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First Case Of Dog Flu Confirmed In Massachusetts

BOSTON (CBS) - Dog owners are being urged to vaccinate their pets as the first case of canine flu this year has been confirmed in Massachusetts.

A six-month-old poodle was treated and released on Aug. 14 after a two-day stay at the MSPCA's Angell Animal Medical Center.

The MSPCA is urging owners of at-risk dogs to consider vaccinating their pets against the highly contagious virus for added protection. Veterinarians estimate that the the vaccine is about 60 percent effective.

dog flu
Dr. Virginia Sinnott of Angell's Emergency & Critical Care Unit examines a dog after Massachusetts saw its first confirmed case of dog flu this year. (WBZ-TV)

"We cannot confirm that this case was 'patient zero' in Massachusetts, but we do know that this dog had not traveled to states that have recently experienced outbreaks of flu," said Dr. Virginia Sinnott of Angell's Emergency & Critical Care Unit. "We must therefore recommend dog owners take preventative measures to reduce their pet's chances of contracting the virus."

The poodle that ultimately tested positive arrived at Angell on Aug. 12 with a high fever and cough. The veterinary team suspected canine flu. The dog was treated in isolation and the hospital's infection control plan was activated.

"Even as we treated the patient with fluids and antibiotics we ensured that every surface in our critical care unit was disinfected to prevent the spread of the virus," said Sinnott, who underscored that the flu virus is extremely easy to kill so long as surfaces are cleaned before any other dogs can touch them.

No other dogs at Angell during the time the infected patient was treated have come down with flu. But since the poodle was admitted, two other dogs have arrived at the hospital with flu-like symptoms.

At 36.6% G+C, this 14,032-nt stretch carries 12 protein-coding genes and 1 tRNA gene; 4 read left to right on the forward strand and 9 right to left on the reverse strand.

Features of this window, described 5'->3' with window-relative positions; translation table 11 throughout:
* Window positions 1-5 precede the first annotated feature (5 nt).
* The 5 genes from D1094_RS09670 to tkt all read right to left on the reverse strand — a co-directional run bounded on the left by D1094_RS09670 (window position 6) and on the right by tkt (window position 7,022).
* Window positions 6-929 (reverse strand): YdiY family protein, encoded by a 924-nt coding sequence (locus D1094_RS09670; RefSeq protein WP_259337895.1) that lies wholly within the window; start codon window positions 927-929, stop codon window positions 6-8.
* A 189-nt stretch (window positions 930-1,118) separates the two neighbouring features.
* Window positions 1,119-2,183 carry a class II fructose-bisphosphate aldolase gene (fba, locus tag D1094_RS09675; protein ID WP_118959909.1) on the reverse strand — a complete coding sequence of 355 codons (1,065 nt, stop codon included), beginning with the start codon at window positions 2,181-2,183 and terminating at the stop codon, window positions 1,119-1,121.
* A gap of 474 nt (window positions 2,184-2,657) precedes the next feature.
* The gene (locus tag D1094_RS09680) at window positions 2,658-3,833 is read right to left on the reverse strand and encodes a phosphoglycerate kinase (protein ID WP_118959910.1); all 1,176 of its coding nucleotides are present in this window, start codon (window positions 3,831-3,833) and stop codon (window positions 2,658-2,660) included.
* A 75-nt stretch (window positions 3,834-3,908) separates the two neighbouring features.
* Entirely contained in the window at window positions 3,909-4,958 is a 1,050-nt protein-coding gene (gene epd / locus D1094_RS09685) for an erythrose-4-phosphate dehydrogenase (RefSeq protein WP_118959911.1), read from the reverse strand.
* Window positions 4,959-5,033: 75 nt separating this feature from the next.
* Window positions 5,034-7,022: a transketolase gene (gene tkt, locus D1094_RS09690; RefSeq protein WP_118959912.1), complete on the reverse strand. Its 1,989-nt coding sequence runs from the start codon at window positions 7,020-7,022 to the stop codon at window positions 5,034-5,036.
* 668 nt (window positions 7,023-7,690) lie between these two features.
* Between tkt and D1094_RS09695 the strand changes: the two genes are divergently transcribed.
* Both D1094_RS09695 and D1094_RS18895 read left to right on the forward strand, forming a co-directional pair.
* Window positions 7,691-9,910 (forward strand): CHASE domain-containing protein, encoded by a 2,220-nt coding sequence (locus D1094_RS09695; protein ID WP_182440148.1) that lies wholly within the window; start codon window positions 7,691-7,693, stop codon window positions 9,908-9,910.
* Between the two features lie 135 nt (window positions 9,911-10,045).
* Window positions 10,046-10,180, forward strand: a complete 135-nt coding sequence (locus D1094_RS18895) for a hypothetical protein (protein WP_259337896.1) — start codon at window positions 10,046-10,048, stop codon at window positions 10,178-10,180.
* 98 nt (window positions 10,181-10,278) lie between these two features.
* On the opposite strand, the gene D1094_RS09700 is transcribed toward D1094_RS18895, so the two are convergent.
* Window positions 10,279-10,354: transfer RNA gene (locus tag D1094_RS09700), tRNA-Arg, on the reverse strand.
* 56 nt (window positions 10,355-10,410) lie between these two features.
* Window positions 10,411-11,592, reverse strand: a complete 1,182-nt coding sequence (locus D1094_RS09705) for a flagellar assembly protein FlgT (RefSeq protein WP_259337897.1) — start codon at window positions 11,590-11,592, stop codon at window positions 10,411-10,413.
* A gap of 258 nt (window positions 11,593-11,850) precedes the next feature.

"We should know whether those dogs are flu-positive by early next week," said Sinnott.

There was too little virus detected to confirm the exact strain that the poodle had contracted.

"H3N2 is the strain that everyone worries about because it's in the news a lot," said Sinnott. "We must keep in mind that, for most dogs, flu - even H3N2 - is just a nuisance. They'll feel crummy for a couple days and cough quite a bit, but it is generally not fatal."

Flu outbreaks raise alarms in the veterinary community because the virus is extremely contagious. Dogs are able to spread the virus to other dogs several weeks before and after they get sick.  In older dogs or those with existing respiratory issues, flu can lead to pneumonia.

Since March 2015, when the more contagious H3N2 strain was spotted in the U.S., veterinarians have treated dogs in nearly every state, which now includes Massachusetts.

If traveling with dogs to any state that has experienced an outbreak, steer clear of all dog parks, veterinary hospitals (except for emergency treatment) or other areas where dogs congregate. Follow Cornell University College of Veterinary Medicine's site with canine flu updates on positive tests around the country.

Sinnott recommends that dogs experiencing coughing, runny nose, fatigue, labored breathing or lack of appetite be immediately evaluated by their veterinarian. Inform veterinary staff if you suspect canine flu, and stay away from all other dogs in the waiting area.

Canine flu is not fatal in most cases, nor does it pose a threat to humans, cats or other pets.  But the odds of dogs contracting the illness after exposure are nearly 100 percent. Dogs can be sick for an average of 10 to 20 days.


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